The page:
Scott Pemberton, BSc(AgEnvSc)’13
Naturalist Morgan Arboretum Ste. Anne de Bellevue QC
Visiting the desert was a dream I’d held as a kid flipping through exotic photos of lizards and snakes in National Geographic. It wasn’t the goal type dream you aim for and hope to achieve, moreover it was the nigh impossible type dream you ascertain will never actually come to be, but it’s nice to think about, isn’t it?
I thought myself rather lucky when I found out there was a desert trip at Mac and applied for the course immediately. Once we arrived in the desert I realized quite quickly that luck has nothing to with visiting the desert. The incredible Mac professors involved have chosen the desert ecosystem as a destination for study because it is the perfect place to learn about all things nature. Vastly different in landscape and species than Montreal the newness of it all refreshes the mind, inspires curiosity and excitement and allows for some really enthusiastic learning. At the same time, the desert ecosystem has the same limitations and constraints that our ecosystem does. Energy flow through the system, water cycles, and nutrient cycles all follow similar patterns. The same ecological functions and niches are being filled, simply in different ways. It’s a great way to learn about our ecosystem by comparison, to learn about the magnificent desert ecosystems and understand better nature in general.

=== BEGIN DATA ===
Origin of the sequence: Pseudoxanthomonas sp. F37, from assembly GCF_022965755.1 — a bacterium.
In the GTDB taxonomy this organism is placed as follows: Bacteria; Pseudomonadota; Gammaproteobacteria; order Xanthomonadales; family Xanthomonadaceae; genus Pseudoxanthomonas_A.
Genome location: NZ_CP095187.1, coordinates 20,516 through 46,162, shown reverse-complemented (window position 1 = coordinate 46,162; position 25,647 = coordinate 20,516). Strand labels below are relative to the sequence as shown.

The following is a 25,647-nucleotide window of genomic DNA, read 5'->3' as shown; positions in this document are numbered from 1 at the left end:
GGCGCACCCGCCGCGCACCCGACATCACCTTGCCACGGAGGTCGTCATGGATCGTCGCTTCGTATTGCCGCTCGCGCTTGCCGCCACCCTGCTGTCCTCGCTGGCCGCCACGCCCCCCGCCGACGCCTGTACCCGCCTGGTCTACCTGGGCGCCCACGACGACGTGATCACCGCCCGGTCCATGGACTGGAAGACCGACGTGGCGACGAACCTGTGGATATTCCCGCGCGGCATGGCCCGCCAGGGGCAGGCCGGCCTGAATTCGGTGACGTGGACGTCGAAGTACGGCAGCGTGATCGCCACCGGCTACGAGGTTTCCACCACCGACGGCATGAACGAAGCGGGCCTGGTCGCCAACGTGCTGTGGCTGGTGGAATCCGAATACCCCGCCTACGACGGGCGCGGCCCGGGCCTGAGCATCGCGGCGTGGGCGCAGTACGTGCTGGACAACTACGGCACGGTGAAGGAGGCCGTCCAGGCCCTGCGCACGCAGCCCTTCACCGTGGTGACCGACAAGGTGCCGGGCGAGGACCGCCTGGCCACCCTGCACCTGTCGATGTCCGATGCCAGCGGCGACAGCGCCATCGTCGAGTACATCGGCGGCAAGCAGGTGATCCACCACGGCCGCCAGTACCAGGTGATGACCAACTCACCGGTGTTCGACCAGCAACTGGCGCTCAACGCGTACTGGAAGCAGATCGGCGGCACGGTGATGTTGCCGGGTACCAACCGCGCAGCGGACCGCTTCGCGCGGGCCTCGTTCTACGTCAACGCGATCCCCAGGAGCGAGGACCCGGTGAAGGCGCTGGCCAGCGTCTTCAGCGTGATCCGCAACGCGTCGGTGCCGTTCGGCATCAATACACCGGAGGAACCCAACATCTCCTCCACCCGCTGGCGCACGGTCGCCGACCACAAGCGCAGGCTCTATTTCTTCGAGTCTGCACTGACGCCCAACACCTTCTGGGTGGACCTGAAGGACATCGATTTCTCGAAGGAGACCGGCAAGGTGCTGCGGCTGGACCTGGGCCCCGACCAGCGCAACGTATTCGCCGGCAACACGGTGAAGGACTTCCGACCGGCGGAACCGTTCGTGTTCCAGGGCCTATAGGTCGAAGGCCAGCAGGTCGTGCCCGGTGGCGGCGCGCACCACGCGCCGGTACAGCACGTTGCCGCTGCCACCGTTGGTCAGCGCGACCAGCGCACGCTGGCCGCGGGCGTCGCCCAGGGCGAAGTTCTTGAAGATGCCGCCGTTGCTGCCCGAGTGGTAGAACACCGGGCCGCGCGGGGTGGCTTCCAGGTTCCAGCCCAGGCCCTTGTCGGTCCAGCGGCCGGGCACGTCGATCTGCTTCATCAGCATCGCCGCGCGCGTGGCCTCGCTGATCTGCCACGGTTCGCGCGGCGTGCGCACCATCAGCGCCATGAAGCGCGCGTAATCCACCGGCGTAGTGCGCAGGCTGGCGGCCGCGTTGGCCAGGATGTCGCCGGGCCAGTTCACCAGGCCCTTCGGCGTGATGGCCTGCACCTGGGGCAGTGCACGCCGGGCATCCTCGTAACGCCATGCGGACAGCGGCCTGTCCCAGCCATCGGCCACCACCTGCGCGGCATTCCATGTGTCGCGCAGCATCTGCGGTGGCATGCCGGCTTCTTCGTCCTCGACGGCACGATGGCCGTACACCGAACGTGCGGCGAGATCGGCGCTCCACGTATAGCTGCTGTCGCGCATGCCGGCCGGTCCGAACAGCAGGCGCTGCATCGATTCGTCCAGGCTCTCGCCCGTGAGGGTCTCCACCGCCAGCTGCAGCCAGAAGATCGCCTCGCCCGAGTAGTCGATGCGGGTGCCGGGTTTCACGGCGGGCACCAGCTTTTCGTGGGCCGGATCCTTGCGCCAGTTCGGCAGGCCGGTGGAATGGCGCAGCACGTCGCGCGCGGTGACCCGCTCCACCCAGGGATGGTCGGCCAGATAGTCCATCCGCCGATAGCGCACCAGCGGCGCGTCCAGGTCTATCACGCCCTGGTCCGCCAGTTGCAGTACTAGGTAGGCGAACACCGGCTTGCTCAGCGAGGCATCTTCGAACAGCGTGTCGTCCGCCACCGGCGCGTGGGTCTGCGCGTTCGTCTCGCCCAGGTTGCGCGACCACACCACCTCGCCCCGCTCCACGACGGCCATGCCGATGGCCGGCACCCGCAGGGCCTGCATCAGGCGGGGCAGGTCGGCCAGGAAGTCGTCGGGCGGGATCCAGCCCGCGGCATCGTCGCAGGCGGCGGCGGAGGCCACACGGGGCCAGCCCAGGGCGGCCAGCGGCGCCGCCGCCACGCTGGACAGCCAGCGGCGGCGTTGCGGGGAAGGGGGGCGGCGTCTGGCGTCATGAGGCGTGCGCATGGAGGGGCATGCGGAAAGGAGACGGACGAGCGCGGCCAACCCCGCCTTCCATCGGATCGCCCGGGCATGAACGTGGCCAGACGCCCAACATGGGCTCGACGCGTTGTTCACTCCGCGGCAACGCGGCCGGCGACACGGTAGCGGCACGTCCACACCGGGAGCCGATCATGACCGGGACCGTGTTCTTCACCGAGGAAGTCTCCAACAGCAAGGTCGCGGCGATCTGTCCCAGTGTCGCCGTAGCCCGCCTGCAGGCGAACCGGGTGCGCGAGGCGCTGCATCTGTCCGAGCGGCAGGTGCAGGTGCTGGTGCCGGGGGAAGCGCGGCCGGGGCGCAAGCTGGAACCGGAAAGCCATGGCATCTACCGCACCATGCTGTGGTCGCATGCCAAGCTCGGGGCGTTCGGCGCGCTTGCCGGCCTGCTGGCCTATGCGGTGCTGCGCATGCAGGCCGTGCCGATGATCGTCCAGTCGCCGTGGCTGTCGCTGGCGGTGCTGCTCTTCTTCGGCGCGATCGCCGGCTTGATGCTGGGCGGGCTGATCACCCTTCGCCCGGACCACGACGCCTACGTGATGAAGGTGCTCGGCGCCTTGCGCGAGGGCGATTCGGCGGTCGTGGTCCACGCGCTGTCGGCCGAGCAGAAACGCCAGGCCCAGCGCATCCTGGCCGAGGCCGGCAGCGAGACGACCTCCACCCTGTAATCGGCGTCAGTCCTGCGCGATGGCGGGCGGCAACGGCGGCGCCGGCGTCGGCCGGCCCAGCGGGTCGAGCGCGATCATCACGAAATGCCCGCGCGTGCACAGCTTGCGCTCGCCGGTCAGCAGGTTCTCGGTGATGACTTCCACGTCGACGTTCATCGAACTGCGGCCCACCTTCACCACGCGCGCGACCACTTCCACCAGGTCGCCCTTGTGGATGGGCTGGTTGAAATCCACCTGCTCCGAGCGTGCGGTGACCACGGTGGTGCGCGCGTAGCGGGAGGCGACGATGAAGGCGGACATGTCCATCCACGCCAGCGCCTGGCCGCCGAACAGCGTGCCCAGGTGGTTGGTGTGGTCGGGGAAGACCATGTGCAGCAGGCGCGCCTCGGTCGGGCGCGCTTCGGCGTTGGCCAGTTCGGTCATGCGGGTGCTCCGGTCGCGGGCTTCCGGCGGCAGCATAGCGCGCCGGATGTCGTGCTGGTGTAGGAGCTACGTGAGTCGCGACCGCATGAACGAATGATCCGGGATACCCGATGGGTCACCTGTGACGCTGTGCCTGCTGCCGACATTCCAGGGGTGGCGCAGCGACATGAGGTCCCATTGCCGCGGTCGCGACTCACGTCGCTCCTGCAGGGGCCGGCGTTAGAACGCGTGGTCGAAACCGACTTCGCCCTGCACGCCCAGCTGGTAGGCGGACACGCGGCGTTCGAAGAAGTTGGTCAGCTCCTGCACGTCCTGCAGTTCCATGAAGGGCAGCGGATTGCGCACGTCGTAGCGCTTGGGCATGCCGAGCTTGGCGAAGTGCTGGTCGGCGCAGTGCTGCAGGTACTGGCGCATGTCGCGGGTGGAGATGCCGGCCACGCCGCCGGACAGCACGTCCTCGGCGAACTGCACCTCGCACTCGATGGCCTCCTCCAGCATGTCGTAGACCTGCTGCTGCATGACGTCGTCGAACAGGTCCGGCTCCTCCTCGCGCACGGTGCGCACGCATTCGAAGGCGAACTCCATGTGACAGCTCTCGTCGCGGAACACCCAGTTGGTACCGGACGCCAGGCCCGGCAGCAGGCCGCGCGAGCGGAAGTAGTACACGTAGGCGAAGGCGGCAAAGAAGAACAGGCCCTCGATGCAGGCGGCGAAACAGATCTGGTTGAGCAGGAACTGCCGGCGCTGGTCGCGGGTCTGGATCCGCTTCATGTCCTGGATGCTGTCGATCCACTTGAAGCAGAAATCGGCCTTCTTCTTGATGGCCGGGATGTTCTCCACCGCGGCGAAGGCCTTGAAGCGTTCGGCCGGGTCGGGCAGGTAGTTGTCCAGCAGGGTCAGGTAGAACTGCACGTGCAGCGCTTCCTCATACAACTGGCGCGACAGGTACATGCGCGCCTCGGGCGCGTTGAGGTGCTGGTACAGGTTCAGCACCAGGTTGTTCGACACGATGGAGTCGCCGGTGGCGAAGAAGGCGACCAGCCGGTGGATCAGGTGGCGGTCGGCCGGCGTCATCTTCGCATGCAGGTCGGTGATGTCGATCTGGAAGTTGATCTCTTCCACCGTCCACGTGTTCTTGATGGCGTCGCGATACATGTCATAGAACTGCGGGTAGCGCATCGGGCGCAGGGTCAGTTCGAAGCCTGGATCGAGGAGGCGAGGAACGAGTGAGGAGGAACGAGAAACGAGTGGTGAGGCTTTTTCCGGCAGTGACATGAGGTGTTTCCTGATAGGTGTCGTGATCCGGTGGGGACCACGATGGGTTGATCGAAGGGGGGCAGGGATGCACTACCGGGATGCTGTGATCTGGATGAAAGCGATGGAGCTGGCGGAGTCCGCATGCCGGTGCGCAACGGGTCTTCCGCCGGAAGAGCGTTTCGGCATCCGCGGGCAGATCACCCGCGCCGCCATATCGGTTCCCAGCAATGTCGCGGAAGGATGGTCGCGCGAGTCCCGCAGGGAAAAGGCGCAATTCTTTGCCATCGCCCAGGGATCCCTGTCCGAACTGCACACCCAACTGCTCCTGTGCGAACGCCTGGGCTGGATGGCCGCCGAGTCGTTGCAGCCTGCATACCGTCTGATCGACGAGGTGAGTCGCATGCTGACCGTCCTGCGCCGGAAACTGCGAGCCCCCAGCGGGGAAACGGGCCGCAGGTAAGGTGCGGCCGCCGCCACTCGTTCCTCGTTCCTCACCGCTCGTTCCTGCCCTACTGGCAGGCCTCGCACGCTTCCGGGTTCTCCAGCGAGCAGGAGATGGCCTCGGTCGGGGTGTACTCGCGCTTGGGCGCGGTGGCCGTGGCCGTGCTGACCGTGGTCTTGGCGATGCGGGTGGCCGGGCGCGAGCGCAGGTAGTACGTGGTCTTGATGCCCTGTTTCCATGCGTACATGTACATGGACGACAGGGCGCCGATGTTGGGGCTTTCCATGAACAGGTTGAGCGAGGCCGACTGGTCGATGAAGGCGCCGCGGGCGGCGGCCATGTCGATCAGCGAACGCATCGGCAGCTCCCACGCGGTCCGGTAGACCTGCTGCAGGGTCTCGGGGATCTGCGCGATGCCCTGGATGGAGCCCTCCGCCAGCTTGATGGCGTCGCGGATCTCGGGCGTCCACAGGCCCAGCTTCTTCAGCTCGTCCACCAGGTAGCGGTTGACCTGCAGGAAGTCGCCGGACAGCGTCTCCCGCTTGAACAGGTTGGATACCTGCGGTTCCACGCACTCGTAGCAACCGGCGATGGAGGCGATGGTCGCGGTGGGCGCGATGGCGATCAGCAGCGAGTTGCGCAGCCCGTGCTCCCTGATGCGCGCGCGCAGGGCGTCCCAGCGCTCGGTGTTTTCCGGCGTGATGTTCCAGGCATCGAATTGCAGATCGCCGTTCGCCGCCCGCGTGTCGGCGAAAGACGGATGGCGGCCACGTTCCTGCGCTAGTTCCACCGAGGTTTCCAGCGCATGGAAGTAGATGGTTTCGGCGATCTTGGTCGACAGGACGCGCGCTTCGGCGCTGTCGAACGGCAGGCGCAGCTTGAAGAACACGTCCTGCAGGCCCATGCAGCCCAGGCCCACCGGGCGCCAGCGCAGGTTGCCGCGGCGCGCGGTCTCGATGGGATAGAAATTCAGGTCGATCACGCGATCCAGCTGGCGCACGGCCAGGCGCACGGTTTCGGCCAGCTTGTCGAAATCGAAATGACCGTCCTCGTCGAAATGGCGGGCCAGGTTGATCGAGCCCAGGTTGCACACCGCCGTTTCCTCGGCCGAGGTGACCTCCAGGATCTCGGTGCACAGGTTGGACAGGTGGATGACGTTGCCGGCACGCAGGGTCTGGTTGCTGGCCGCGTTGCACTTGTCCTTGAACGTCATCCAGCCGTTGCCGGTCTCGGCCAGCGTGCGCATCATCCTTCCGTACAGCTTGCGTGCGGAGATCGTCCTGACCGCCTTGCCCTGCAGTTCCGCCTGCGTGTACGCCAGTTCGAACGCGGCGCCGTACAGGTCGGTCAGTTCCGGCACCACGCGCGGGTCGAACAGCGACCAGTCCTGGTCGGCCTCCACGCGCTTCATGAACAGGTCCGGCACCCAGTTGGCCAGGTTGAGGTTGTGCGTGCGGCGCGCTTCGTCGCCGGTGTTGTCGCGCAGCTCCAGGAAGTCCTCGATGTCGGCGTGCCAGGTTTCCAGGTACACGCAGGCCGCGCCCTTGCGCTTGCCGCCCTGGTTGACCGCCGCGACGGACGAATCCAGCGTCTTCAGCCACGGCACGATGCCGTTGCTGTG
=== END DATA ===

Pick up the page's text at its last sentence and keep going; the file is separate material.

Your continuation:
All in all the Desert Ecology trip is a beautiful and wonderful experience with great camaraderie and some really valuable learning. What a trip!
Sean Schmitz, BSc(AgEnvSc)’16 (about the 2015 trip)
If there’s anything I remember best about Desert Ecology, it’s how integrated I felt with the objectives of the course. At no other time in my academic career was I so engaged in learning. We were exploring a variety of new ecosystems every few days and with the guidance of the professors, we were honing our scientific curiosities to their sharpest to understand the interactions between the physical and biological components of these environments. In 3 weeks I learned as much if not more than I have in each of my semester-long courses.